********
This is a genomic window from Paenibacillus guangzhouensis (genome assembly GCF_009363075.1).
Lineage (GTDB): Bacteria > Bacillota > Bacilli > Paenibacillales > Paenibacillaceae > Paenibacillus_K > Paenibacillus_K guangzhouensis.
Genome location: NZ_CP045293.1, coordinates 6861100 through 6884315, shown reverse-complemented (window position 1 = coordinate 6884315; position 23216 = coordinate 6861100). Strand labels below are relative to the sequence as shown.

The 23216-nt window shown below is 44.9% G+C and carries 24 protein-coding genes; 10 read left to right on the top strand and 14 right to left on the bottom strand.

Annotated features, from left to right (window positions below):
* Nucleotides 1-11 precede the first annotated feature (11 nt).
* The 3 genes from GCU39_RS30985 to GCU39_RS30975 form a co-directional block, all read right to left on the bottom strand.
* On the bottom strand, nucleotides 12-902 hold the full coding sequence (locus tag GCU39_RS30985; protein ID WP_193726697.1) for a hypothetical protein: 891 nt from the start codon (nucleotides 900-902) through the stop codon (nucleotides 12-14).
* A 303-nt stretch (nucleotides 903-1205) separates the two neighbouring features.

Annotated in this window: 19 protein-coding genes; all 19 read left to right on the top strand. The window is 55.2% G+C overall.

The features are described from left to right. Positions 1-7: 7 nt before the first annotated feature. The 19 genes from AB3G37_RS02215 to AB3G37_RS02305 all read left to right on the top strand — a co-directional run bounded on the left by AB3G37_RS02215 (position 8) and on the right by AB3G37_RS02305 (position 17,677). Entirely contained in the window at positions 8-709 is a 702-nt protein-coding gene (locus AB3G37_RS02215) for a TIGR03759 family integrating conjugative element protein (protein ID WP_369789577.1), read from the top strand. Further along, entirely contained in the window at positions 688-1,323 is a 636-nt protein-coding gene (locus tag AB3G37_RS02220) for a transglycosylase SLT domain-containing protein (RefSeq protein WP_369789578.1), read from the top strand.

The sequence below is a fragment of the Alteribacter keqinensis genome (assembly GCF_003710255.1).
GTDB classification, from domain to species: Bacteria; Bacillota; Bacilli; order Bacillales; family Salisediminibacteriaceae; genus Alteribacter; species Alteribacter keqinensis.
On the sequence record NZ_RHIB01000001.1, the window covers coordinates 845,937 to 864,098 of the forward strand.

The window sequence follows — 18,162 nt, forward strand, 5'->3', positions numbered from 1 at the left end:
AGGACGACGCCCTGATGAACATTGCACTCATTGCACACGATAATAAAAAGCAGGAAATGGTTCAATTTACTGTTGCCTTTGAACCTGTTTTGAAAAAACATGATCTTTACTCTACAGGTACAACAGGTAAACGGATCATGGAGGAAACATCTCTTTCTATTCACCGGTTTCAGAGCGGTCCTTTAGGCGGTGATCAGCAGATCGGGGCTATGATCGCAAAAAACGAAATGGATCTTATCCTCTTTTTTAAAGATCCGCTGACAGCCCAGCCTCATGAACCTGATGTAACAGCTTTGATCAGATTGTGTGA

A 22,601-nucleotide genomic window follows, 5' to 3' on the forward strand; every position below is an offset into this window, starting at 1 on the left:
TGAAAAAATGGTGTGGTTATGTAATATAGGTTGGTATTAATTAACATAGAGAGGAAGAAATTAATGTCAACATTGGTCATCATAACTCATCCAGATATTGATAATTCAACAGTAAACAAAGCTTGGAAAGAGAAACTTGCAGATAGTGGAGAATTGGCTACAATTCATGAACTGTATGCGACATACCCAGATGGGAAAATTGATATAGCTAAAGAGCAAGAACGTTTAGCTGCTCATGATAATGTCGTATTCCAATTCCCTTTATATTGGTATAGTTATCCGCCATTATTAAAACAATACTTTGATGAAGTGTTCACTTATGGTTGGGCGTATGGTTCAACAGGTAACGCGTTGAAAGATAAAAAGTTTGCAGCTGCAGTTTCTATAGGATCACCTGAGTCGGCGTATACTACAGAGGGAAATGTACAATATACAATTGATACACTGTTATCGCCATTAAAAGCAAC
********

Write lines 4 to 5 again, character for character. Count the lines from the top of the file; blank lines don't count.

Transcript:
The 23216-nt window shown below is 44.9% G+C and carries 24 protein-coding genes; 10 read left to right on the top strand and 14 right to left on the bottom strand.

Annotated features, from left to right (window positions below):